Yesterday the DVDs arrived; this was the second of three shipments in a massive (and horrifically expensive) order that’s been mostly Doctor Who-related stuff (i.e., Sarah Jane Adventures, Torchwood, the most recent Doctor Who season) for a book chapter I’m writing (although the box I’m still waiting on is the Sherlock DVDs which I need for an essay I’m writing on spec and will eventually find a home for somewhere if not where I’m currently intending it to land).
But don’t you own all that stuff already, Rach?
Actually, not so much. I watched the first two seasons of Torchwood on Netflix and own a couple of episodes for my iPod. I watched Children of Earth through the wonder of somewhat sketchy technological choices. And I fully admit to doing that a lot to get around region-based delays; sometimes because I’m impatient and sometimes because I actually need to see the thing because of a looming deadline and can’t leave it out of work I’m doing just because I’m in the US. I do, however, always buy the material once it becomes available to me, because that’s the ethical thing to do — I earn money from residual payments related to DVD purchases and cable airings of films I’ve been in, and it’s important to me to respect that paycheck for other people; that feeling is, of course, magnified when it’s about properties people I know and like work on (as is the case with things Whoniverse).
But sometimes, I’m just not super-efficient about ordering stuff. I’m waiting for a sale, or I don’t need it for a project right that second, or I want to combine it with a larger order, or whatever. Yesterday, however, the big box came (and there is a surfeit of DVDs in my life right now — Kali bought me The Duchess; SAG just sent me The Social Network and The King’s Speech for awards voting) full of stuff I need to get to much sooner rather than later.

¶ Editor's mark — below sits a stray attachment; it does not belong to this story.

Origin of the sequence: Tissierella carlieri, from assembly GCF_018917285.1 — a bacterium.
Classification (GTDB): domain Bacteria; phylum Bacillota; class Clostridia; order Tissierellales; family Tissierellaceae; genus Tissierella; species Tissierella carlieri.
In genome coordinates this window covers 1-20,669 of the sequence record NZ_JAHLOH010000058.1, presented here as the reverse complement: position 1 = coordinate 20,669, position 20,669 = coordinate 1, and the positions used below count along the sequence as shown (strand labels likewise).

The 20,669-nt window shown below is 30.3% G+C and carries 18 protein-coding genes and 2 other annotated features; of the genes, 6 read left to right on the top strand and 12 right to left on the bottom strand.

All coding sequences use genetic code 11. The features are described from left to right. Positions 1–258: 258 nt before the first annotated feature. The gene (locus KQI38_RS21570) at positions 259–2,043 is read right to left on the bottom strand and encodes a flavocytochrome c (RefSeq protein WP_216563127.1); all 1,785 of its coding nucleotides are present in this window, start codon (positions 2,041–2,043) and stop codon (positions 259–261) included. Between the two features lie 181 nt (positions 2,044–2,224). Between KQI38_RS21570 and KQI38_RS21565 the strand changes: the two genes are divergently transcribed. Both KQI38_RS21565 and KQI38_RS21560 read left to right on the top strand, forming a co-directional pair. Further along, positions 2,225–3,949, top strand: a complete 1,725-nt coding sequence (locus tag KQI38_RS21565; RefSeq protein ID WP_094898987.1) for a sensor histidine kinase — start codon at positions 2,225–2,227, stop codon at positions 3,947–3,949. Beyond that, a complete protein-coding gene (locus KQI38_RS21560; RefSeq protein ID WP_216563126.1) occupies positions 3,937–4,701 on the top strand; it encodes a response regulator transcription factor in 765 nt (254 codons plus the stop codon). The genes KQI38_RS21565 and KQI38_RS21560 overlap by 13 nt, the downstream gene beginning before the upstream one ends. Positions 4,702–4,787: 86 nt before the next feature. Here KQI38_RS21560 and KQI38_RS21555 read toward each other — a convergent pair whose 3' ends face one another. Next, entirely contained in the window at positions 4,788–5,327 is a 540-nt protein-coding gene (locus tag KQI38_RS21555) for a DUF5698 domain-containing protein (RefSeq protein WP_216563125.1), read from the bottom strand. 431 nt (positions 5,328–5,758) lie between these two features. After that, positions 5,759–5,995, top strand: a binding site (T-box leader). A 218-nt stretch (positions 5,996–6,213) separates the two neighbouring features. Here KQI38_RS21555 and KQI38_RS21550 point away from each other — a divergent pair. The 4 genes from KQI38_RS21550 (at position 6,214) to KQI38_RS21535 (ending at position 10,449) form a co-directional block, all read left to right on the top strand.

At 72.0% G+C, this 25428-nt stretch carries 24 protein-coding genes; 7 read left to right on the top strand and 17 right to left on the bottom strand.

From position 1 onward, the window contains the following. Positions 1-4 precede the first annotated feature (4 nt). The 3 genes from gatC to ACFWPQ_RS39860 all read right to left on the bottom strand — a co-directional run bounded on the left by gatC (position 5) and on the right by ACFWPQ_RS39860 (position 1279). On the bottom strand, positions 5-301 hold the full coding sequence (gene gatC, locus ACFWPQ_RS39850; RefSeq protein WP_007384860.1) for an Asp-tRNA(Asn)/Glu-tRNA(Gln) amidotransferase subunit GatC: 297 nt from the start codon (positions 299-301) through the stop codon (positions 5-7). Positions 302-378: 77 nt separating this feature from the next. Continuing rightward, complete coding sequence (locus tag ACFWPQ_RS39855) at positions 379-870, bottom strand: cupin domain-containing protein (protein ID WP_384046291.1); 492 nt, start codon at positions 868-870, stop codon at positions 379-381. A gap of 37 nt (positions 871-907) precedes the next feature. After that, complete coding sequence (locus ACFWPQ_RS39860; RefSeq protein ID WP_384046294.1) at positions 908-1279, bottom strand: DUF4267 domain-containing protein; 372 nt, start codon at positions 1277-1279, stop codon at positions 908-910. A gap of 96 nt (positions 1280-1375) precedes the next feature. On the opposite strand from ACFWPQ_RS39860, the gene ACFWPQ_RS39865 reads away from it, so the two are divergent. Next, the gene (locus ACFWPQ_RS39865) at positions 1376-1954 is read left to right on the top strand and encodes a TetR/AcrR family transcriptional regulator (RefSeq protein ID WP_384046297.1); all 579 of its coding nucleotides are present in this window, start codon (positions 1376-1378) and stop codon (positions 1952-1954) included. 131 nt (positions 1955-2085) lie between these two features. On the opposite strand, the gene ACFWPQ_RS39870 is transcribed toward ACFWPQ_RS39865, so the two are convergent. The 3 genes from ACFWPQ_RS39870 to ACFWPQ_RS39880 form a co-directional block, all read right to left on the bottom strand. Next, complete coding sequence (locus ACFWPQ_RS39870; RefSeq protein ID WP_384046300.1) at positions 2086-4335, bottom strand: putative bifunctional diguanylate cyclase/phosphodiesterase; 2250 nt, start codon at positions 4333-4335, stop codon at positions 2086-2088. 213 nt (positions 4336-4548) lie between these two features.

What surprised me was my emotional reaction (beyond I have too much work to do!) to the stuff. Look, to cut to the chase, pulling out those Torchwood DVDs made me really sad for a few moments. Ayup, I’m one of those people. Or maybe not. It depends on which people you are (if you care at all), I think.
Look, I liked Children of Earth (CoE) (and the comment thread here is not for discussing why you did or didn’t like it; if I know you, I already know; if I don’t know you, I know the 20 arguments I’m most likely to hear — do feel free to mention how you felt if you’re posting about how you feel about how you feel about CoE, but let’s not rehash its merits or lack there of today, okay?). A lot. There were places I felt it was flawed; there were narratives I had hoped for or anticipated differently; there were choices I wouldn’t have made, but at the end of the day I liked it. It was satisfying for me (and Day 2 had truly exquisite pacing).
It also knocked me over. It was exhausting — the show itself, but also the hype, the fandom, the five-day grind of it all while being a fan and a fantasist and a critic. It was an experience in real-time that was made for the way in which I try to encounter the world, and which, having had the opportunity to so encounter the world, served as this amazing cautionary tale: liminality can be a real pain in the ass.